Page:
This sounds like something I would love! Does the bread keep the eggplant from sucking too much oil? Because I always struggle with that, and no amount of paper towels can help me (I still love fried eggplant, though, I just can eat less of it each meal!). Maybe the trick is in using butter…

    • Becca May 14, 2013 at 7:08 pm #

      It felt pretty deliciously soaked in butter to me… hmm. Maybe try it and see if it’s different from using oil? I have also seen recipes that instruct you to bake or broil the breaded eggplant; that would certainly cut down on absorption of oil or butter.

  3. Lucy May 16, 2013 at 11:22 am #

    Yum. And such enticing photos. I can’t wait to try this recipe!

  4. Amy May 20, 2013 at 10:54 am #

    Hi Becca,

    I share your feelings on eggplant! This recipe is one I enjoy though: http://www.bbcgoodfood.com/recipes/1262642/italianstyle-stuffed-aubergines

    I make a couple of changes: add a generous handful of crumbled walnuts, a bit of grated parmesan cheese, switch the green olives for black, and often the cherry tomatoes for cut-up salad tomatoes (just watching the budget there, as cherry tomatoes are generally hideously expensive here).

    I usually chop the centre of the eggplant in my food processor, pulsing it up until it is almost the size of mincemeat. And to avoid that good old rubbery eggplant texture, don’t skimp on the olive oil or the cooking time!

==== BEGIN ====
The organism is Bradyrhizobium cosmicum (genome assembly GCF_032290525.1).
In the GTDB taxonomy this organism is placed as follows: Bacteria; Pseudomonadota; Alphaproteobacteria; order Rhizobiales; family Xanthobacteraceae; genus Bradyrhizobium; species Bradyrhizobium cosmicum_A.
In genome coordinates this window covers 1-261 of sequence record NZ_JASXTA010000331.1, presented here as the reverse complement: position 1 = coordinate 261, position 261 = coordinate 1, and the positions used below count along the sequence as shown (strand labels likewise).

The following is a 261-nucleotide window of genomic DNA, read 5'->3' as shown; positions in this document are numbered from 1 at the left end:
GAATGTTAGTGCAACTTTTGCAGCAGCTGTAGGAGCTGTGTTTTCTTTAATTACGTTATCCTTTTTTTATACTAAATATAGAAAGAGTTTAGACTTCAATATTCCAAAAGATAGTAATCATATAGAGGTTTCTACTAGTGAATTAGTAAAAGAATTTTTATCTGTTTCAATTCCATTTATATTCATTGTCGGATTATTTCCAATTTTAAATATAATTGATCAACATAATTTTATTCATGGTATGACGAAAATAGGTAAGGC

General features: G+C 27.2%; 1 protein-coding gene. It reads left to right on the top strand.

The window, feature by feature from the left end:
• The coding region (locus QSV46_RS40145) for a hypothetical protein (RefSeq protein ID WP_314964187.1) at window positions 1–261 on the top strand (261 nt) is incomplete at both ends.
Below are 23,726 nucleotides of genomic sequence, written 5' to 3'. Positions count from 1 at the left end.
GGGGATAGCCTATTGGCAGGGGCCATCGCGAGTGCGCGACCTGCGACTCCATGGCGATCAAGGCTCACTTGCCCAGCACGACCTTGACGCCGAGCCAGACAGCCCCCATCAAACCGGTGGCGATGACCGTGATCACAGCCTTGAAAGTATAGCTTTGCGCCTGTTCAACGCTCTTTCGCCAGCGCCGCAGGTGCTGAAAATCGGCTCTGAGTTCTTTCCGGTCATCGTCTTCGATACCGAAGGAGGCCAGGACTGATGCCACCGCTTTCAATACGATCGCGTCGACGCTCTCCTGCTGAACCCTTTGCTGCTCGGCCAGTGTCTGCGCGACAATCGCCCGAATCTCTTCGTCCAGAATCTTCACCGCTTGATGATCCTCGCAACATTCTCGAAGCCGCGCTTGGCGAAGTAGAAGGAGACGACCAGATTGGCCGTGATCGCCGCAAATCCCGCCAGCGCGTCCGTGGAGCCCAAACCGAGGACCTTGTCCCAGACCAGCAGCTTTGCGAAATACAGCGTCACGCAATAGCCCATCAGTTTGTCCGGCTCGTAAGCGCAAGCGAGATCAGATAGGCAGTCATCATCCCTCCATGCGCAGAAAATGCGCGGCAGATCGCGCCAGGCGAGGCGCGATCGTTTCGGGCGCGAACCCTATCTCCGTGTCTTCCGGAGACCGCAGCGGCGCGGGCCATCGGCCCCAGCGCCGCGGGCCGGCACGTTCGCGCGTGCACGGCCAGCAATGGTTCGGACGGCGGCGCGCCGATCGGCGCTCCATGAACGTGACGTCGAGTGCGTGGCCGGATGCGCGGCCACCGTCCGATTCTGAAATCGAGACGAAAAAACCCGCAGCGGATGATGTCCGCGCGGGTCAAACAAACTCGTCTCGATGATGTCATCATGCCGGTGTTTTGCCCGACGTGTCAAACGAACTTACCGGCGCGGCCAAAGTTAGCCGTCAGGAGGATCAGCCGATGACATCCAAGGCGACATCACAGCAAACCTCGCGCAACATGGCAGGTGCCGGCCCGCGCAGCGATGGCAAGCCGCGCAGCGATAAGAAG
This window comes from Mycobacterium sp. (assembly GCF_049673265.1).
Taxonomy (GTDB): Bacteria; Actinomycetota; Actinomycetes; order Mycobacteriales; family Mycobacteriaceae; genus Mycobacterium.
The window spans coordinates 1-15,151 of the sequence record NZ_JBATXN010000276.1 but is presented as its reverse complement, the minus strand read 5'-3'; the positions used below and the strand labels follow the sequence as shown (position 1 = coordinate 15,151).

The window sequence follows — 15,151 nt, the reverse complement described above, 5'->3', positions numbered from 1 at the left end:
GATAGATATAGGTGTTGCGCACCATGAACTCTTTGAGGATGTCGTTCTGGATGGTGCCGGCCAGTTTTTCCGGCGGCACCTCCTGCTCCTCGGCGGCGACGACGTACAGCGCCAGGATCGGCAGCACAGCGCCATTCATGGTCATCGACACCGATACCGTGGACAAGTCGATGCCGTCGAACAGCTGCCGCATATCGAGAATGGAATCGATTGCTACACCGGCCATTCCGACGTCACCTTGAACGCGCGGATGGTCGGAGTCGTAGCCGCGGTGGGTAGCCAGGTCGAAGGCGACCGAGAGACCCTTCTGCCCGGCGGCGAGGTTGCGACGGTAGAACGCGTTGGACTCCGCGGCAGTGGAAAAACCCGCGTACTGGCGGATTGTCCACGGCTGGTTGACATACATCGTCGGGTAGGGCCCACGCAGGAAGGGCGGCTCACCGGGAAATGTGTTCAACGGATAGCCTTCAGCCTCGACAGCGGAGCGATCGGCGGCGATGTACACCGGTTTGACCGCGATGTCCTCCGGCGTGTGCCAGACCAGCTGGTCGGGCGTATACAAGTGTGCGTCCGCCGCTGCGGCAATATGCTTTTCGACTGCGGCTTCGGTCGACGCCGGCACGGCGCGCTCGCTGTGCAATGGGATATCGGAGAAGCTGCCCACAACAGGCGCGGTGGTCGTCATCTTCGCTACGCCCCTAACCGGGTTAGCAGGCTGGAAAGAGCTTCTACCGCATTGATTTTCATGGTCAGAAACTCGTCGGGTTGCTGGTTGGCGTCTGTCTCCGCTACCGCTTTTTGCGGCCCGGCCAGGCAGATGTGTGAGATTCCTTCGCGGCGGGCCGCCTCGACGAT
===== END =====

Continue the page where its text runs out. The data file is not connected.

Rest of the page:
Take care.

    Amy x

  5. David Wright May 18, 2015 at 9:07 am #

    The precise thickness of the slices is important. I tried ½ “; salted them to extract moisture and put them in the refrigerator to weep. Breaded and fried but they were a little bit raw inside. Not bad but if I had fried them longer the crust would have burned. Lower the heat and they would absorb too much oil. So thickness is key. Next time I will try to slice them a little thinner; not salt them and use a combination of oil (for high temp) and butter (for flavor). The coating is inspired. Cheese and parsley is a perfect combo. With a little bit of luck I’ll let you know how they turn out. Sharing food is close to the core of our being.

    • Becca June 24, 2015 at 11:12 pm #

      Thanks for your tips!

  6. cb August 17, 2016 at 7:56 am #

    Hi Becca,

    When I google/imaged “breaded eggplant patties” yours is the most appetizing looking picture. I wanted to share a Puerto Rican eggplant recipe. Torrejas de Berenjenas . Just dip them in pancake/beer batter (or the batter of your choice and fry in the oil of your choice. Salt immediately after frying to taste. Quite YUMMY!

    Thanks for whetting my appetite today,


  7. Ashley September 6, 2016 at 12:00 pm #

    Excellent!!!! Thank you!:)

  8. Ashley April 6, 2017 at 12:48 pm #

    I make these all the time I follow your recipe I just use seasoned breadcrumbs and add parsley, salt and pepper to the breadcrumbs these are amazing thanks so much for posting Becca!

  9. Written Essay May 24, 2017 at 3:09 pm #

    Hi, yeah this post is truly good and I have learned lot of things
    from it regarding blogging. thanks.